Brown, M. 2015. Creating Useful and Usable Climate Tools for Sagebrush Land Management Through Scientist and Manager Collaboration, Oregon State University thesis.

The sagebrush ecosystem, home to numerous plant and animal species including big sagebrush (Artemisia tridentata) and the endemic greater sage-grouse (Centrocercus urophasianus), has endured fragmentation and degradation of both quantity and quality due to the cumulative and synergistic relationships between an abundance of individual disturbances including grazing, invasive annuals and fire. Climate change may now be an additional threat that poses the greatest risk to these imperiled habitats. Natural resource agencies such as the Bureau of Land Management (BLM) seek to conserve sagelands through land management activities that ensure the survival of sage-grouse and continuity of the sagebrush biome. Web-based climate tools can help convey climate information that may be necessary for long-term land management, but these tools may not agree with the needs of land managers, may be too complex, or may be misinterpreted. To overcome barriers of user compatibility, the participation of both climate scientists and land managers is necessary during tool development. With the collaboration of Oregon and Idaho BLM sagebrush land managers and climate scientists, this study sought to assess land manager needs and define the criteria for useful and useable climate tools. Using an initial online survey, individual phone interviews with land managers, and a follow-up online survey, a series of land management activities and related climate variables were identified, and several web-based climate tools were assessed. Most managers perform vegetation management through a variety of means including seeding and herbicide application. Such activities are affected by the magnitude and timing of precipitation and temperature, as well as other variables, on seasonal and annual timeframes. For planning purposes land managers also need information on long-term 10-20 year climate trends. The act of listening to the needs of land managers uncovered communication barriers, and provided feedback on existing climate tools emphasizing accessibility, dependability and consistency, clear explanation of terminology, effective visualizations, and relevant spatial and temporal scales to the scope of management activities. We also identified a need for basic information and education on the location of existing climate tools and climate impacts, and a need for near-term forecasting tools that could bridge the gap between weather (≤ 6 months) and climate (≥ 30 years) projections.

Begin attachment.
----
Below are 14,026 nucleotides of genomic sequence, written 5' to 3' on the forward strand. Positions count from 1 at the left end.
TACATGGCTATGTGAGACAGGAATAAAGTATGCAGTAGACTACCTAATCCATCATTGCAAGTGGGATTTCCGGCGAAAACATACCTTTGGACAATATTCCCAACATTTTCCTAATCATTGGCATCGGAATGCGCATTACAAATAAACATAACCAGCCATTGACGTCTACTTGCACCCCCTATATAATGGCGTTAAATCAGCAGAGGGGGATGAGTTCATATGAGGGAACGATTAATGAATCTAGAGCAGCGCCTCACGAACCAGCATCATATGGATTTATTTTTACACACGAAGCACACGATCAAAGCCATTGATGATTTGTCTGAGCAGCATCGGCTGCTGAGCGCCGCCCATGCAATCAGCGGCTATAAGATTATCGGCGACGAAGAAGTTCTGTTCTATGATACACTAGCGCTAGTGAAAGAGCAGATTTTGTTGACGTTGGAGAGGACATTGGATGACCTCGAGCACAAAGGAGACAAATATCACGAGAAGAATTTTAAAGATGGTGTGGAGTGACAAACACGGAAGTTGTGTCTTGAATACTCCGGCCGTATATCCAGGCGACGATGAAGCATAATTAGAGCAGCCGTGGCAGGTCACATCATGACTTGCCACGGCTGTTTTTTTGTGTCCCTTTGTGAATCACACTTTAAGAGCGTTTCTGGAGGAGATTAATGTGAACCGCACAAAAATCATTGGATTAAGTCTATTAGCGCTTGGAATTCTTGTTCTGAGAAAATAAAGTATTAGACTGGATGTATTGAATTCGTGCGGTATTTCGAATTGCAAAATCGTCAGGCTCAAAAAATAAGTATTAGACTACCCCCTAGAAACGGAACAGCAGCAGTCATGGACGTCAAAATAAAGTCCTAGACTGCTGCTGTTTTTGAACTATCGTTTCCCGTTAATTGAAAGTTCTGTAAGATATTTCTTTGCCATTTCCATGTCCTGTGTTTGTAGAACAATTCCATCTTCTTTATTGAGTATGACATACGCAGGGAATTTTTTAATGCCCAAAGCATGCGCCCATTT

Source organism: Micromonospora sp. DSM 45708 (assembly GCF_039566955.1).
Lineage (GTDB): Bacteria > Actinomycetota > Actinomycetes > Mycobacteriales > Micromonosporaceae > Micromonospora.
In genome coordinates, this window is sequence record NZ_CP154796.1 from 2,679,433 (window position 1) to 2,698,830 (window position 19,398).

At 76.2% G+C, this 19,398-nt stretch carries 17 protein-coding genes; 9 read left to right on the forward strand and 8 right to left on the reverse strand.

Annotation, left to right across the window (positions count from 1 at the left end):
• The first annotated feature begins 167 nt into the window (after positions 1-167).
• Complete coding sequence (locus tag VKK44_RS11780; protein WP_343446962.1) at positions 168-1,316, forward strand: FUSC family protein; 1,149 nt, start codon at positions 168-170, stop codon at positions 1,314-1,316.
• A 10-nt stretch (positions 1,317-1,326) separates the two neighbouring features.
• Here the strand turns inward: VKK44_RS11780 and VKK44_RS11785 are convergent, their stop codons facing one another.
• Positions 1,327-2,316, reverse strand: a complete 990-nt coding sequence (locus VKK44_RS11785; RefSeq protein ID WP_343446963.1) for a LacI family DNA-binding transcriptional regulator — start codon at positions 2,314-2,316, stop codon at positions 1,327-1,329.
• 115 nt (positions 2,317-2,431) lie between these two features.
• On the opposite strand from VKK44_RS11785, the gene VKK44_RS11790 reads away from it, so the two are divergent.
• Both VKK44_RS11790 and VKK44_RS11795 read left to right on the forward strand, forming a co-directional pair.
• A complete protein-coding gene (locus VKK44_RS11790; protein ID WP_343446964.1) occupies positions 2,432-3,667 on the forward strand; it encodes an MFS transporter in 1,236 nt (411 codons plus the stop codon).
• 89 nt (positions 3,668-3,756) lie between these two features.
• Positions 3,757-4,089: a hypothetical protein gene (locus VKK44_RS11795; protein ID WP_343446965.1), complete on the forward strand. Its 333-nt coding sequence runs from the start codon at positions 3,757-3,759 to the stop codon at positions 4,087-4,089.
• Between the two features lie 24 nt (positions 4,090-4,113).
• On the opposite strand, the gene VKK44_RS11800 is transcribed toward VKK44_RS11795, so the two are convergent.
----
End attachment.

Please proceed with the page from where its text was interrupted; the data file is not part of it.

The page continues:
Terra Magazine, Oregon State University’s research magazine, featured Brown’s research.

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